FY5: FINNDERS & YOUNGBERG – Eat The Moon (Swingfingers Records sf003)

FY5 FINNDERS & YOUNGBERG Eat The Moon Since Finnders and Youngberg doesn’t exactly trip off the tongue, the Colorado quintet headed up by Mike Finnders and Erin Youngberg have adopted a rather shorter name. However, to ensure that old fans know who they are, they’ve also kept the two surnames, which makes it a bit of a mouthful. None of which is actually relevant to the music, which combines Appalachian bluegrass and honky-tonk to enjoyable effect.

As well as the aforementioned singers (of whom Erin is the more distinctive), the line up also comprises banjo and pedal steel player Aaron Youngberg, mandolinist Rich Zimmerman and violinist Ryan Drickey, this being their second album, following on the heels of 2013 EP, I Don’t Want Love You Won’t Give Until I Cry.

The title track, or rather the full version, ‘She Wants To Eat The Moon’, sets the ball rolling with Erin taking lead on an airy old time-styled ballad coloured by steel and fiddle that picks up the tempo slightly after the intro before Aaron’s banjo kicks in and Mike steps up to the microphone for the frisky ‘Desert Bluebell’, a paean to a flower though that could easily be a blooming metaphor.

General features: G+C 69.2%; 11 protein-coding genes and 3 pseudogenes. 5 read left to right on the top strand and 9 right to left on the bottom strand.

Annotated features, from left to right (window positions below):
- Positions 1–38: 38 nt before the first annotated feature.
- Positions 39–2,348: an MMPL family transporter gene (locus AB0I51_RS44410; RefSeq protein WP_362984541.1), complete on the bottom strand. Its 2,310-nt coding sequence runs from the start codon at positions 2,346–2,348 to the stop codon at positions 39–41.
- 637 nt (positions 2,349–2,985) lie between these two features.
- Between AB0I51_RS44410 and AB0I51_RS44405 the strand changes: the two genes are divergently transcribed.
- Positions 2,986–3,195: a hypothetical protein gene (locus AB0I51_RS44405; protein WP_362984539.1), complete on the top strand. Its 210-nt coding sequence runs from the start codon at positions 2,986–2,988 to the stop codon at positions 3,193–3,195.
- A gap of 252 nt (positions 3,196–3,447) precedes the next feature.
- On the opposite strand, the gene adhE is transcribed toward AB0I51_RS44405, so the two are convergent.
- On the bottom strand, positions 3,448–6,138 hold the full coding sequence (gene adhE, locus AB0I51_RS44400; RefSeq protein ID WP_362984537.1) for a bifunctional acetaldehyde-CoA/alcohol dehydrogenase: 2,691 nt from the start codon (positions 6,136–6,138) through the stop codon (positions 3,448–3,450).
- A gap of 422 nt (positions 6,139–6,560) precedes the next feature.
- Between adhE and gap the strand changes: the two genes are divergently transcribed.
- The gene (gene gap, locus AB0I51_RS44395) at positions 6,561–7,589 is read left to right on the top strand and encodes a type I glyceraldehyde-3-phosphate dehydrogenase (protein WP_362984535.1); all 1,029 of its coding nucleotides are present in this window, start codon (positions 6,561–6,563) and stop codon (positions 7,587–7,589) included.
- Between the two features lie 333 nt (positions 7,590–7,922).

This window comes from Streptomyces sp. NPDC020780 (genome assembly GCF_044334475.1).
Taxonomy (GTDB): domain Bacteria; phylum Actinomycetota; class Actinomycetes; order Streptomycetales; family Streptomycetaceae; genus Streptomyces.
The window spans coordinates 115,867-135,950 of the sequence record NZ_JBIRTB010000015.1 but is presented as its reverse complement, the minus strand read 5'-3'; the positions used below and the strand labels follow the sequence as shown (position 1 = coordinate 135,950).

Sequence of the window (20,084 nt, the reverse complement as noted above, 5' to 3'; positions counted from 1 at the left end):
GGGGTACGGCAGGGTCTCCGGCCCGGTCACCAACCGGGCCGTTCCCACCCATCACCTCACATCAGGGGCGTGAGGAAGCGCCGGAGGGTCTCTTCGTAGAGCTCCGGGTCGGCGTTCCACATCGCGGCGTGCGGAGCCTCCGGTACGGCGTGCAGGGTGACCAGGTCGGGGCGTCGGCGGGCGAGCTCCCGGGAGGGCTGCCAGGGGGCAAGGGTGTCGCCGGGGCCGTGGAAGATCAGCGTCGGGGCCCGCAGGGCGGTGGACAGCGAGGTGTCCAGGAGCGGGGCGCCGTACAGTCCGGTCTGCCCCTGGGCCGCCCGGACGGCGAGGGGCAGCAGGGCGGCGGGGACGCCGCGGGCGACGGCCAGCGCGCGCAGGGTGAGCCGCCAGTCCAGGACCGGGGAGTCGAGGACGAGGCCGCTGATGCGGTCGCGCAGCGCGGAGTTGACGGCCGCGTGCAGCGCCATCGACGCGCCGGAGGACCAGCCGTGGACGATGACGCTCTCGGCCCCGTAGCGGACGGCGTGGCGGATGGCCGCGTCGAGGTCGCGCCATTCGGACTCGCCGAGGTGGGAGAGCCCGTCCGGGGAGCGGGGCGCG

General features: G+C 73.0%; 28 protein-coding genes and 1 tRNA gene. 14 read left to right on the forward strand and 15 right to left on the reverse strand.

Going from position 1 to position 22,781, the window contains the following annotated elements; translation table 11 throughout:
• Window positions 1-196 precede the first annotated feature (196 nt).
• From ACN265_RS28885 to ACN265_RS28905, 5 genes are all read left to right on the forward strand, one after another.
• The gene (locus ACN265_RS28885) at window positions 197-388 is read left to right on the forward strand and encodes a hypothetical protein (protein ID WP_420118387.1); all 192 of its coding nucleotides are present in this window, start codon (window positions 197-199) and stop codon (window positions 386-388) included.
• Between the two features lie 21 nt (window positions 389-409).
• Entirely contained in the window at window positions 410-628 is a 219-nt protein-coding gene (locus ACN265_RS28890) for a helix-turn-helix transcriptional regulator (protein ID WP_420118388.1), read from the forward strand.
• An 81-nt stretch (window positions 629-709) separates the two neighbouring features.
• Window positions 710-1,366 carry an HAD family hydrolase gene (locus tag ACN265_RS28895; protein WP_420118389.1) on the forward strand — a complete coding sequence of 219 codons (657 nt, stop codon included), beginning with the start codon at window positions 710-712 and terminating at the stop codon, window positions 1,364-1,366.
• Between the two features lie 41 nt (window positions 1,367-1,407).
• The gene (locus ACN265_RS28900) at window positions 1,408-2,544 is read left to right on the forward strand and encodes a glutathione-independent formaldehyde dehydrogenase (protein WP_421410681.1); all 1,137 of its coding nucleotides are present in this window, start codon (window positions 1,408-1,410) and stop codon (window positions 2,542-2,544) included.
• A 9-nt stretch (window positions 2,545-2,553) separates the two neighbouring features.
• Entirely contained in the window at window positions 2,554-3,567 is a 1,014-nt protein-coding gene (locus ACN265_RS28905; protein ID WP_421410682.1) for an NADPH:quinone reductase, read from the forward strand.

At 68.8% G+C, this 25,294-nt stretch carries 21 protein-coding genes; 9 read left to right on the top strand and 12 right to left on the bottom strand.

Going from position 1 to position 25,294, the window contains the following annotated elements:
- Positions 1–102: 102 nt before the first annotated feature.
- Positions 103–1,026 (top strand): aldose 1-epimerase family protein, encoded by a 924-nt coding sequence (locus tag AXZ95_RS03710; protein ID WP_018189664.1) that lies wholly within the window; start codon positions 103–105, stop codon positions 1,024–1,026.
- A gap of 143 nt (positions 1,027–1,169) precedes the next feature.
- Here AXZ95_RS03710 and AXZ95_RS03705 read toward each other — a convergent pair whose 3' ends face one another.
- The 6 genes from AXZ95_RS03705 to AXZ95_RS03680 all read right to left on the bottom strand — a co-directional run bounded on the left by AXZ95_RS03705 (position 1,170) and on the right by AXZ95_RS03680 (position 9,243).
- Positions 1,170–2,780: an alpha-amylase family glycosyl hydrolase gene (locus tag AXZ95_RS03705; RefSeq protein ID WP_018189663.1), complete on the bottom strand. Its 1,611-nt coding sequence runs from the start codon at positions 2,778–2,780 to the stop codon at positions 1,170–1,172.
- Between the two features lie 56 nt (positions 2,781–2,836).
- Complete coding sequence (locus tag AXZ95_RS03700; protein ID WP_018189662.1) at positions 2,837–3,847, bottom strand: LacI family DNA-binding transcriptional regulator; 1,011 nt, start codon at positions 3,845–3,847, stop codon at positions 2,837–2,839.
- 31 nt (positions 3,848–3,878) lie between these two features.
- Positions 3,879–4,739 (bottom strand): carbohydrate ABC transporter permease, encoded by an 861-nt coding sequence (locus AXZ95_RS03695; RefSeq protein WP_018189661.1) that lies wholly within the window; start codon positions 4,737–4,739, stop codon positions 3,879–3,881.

Erin takes on the upright bass for the breezy goodtime banjo dappled Bill Monroe feel of Back Door before, Youngberg on vocals again, more old time hillbilly colours splash across the optimistic ‘The Day Is Wide Open’. Being accomplished musicians all, it’s no surprise to find an instrumental nestling in with ‘Old Dog Waltz’, opening with Zimmermann’s mandolin picking before Drickey and the other players get their spotlight. Vocals resume with Finnders providing the refrain back ups to Erin on the honky-tonking ‘After Tonight’, a track on which it sounds like someone’s playing spoons. Backed by pedal steel, Finnders take over for the equally country sounding midtempo playfully cautionary ballad ‘Watch Out For The Blues’ then its down to Aaron to showcase his banjo chops again as Erin kicks up her heels for the hayride romping ‘What Do I Do’.

The mood then changes dramatically with ‘Saint Vrain’, dark, fiddle and nervy banjo accompanying a song sung by Finnders in the voice of the titular Colorado river as it recalls getting as mad as hell and flooding and devastating the town of Lyons, After which, the album ends with a palate cleanser, perhaps quite literally, called ‘Mama’s Cooking’, Finnders heading up the bluegrass rockabilly swing as banjo and fiddle trade licks. It’s not anything revolutionary, but those who appreciate well played, well written old school American roots won’t be disappointed. Grab a fork and dig in.

Mike Davies

‘Lonely’ live at The Swing Station: